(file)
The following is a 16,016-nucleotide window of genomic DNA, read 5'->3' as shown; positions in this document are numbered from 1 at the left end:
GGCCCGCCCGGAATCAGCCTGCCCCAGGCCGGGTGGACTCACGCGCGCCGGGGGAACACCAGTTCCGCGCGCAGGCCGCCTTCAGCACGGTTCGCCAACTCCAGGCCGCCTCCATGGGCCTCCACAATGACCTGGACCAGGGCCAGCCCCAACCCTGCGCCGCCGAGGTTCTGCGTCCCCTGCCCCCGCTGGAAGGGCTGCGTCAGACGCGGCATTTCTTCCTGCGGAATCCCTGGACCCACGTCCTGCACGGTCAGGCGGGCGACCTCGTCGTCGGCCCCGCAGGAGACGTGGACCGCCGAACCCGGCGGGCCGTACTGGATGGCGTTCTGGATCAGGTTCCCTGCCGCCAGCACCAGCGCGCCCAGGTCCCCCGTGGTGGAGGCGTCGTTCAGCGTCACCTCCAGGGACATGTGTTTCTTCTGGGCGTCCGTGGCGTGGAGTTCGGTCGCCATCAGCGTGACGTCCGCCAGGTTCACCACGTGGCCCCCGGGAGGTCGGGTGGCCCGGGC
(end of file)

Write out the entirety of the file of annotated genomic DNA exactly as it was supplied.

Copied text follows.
The following is a 16,016-nucleotide window of genomic DNA, read 5'->3' as shown; positions in this document are numbered from 1 at the left end:
GGCCCGCCCGGAATCAGCCTGCCCCAGGCCGGGTGGACTCACGCGCGCCGGGGGAACACCAGTTCCGCGCGCAGGCCGCCTTCAGCACGGTTCGCCAACTCCAGGCCGCCTCCATGGGCCTCCACAATGACCTGGACCAGGGCCAGCCCCAACCCTGCGCCGCCGAGGTTCTGCGTCCCCTGCCCCCGCTGGAAGGGCTGCGTCAGACGCGGCATTTCTTCCTGCGGAATCCCTGGACCCACGTCCTGCACGGTCAGGCGGGCGACCTCGTCGTCGGCCCCGCAGGAGACGTGGACCGCCGAACCCGGCGGGCCGTACTGGATGGCGTTCTGGATCAGGTTCCCTGCCGCCAGCACCAGCGCGCCCAGGTCCCCCGTGGTGGAGGCGTCGTTCAGCGTCACCTCCAGGGACATGTGTTTCTTCTGGGCGTCCGTGGCGTGGAGTTCGGTCGCCATCAGCGTGACGTCCGCCAGGTTCACCACGTGGCCCCCGGGAGGTCGGGTGGCCCGGGC